Darin Gerlach 2021

Darin Gerlach

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Nearly a quarter-century has passed since Penn Manor alum Darin Gerlach last competed in gymnastics. In that time, Gerlach has been dealing with the toll the sport took on his body earlier in life.

“I’ve had three additional meniscus surgeries,” he said. “It’s a function of gymnastics and probably the miles I put in when I took up running after gymnastics.”

Gerlach, 45, accepts the consequences. They’re what came from several accomplishments in the sport, including the 1998 NCAA championship in the floor exercise when he was a Temple senior. His gymnastics career will soon gain another level of accomplishment when Gerlach is inducted into the Temple Athletics Hall of Fame on Oct. 1.

The induction will put a bow on a journey that began on a Washington Boro farm, where Gerlach grew up learning to hold his own among three brothers. It’s also where he learned a blue-collar work ethic from his father, Darold, a McCaskey alum and former Red Tornado soccer player and wrestler in the 1960s.

“My father worked for PPL his entire life,” Gerlach said. “He was a lineman. We had six acres between the house and the farmland.”

The Gerlachs grew tobacco, sweet corn and wheat on the farm, but the crops were grown to supplement the family income.

“My father, between working full-time and then coming home and farming," Gerlach said. "He really instilled that work ethic into me.”

One day in his youth, Gerlach was doing cartwheels in the house and knocked over a TV. The incident led his parents to sign him up for gymnastics classes. Later, in May 1993 as a high school junior, Gerlach placed third in the nation in the high bar and 26th overall in the Boys Junior Olympics National Championship. He returned there as a high school senior in 1994 but didn’t place due to some nagging wrist injuries.

Recruited by Temple, Kent State, UMass, Pitt and Penn State, Gerlach settled on becoming an Owl due to the factors of in-state tuition and his desire to study mechanical engineering.

His next four years at Temple could fill a medical journal: wrist surgery heading into his college freshman season, back injury during his sophomore season after missing a release move on the high bar, another wrist surgery before his junior year, and a knee surgery before his senior year.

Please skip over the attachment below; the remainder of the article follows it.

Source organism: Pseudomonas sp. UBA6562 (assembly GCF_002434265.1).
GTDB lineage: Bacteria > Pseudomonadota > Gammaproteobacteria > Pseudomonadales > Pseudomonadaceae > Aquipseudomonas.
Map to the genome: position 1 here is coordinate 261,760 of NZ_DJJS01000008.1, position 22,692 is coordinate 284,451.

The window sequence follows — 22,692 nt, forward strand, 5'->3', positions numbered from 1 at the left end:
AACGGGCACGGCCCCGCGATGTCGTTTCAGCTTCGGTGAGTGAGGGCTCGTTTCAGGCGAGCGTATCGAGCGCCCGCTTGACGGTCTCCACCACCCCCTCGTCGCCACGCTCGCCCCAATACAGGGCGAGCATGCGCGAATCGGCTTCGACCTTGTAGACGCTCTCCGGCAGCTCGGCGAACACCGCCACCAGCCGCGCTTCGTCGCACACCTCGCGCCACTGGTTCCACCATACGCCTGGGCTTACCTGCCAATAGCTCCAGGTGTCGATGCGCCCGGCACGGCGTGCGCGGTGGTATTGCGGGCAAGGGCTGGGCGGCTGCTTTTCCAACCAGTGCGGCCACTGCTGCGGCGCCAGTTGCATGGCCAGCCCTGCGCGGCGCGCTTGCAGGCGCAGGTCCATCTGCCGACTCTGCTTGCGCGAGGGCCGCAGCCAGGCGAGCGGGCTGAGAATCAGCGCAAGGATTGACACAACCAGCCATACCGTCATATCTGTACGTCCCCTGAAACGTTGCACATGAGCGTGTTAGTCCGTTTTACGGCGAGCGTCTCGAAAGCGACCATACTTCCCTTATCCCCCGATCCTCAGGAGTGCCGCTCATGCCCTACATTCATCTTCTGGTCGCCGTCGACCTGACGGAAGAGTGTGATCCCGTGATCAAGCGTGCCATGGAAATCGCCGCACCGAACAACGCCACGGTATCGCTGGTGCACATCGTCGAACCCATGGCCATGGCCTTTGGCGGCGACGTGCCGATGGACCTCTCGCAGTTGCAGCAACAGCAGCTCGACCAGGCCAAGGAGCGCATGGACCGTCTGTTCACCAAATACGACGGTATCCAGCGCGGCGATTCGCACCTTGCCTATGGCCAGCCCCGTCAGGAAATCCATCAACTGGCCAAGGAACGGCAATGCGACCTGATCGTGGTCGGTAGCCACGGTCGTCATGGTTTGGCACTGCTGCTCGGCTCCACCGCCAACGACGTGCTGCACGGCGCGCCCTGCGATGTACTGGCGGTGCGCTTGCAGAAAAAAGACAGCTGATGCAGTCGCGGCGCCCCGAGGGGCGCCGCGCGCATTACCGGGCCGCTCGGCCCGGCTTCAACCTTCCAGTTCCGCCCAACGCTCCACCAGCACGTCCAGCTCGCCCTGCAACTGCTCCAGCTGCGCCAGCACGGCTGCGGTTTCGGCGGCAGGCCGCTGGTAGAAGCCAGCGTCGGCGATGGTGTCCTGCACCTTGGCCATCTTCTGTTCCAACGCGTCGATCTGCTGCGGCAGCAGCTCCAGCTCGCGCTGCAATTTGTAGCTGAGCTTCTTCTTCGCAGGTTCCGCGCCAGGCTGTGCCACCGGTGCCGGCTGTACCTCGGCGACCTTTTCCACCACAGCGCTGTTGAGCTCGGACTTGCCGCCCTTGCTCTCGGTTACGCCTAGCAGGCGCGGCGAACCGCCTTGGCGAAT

Regardless, the accolades kept coming for Gerlach. He earned an All-American nod as a freshman. He won the the Eastern Intercollegiate Gymnastics League Championship in the floor exercise as a sophomore. He was an NCAA East Regional qualifier as a junior. He capped his career with the NCAA championship in the floor exercise as a senior.

“The day I won is the day I retired,” he said. “I had already made plans to go on to grad school. While I was good at some events, I was more of a realist in that I knew I was not going to make the Olympic team. I know what those guys go through. I was prepared to move on with my life.”

An All-Academic selection all four years at Temple, Gerlach went on to earn a master’s degree in biomedical engineering at Kentucky.

While he visits his parents in Washington Boro a few times a year, Gerlach has spent the last couple decades living in Memphis, Tennessee, where he works as a director of program management at MicroPort Orthopedics. After college, he coached club gymnastics through 2010, and now stays active by competing in triathlons.

Asked what gymnastics taught him that has helped him face trials in his adult life, Gerlach noted time management, a drive to be the best you can be and fighting for what you believe in. The latter Gerlach did in when Temple was considering dropping gymnastics in the mid-1990s — Temple dropped men’s gymnastics in 2014.

“Looking back on it,” Gerlach said. “I’m very grateful for Temple athletics in affording me the opportunity to compete. Just giving me that experience. This (Hall of Fame) recognition for me. ...there are a lot of great athletes and gymnasts who have come through that program. I guess I’m humbled but thankful to have been a part of it.”

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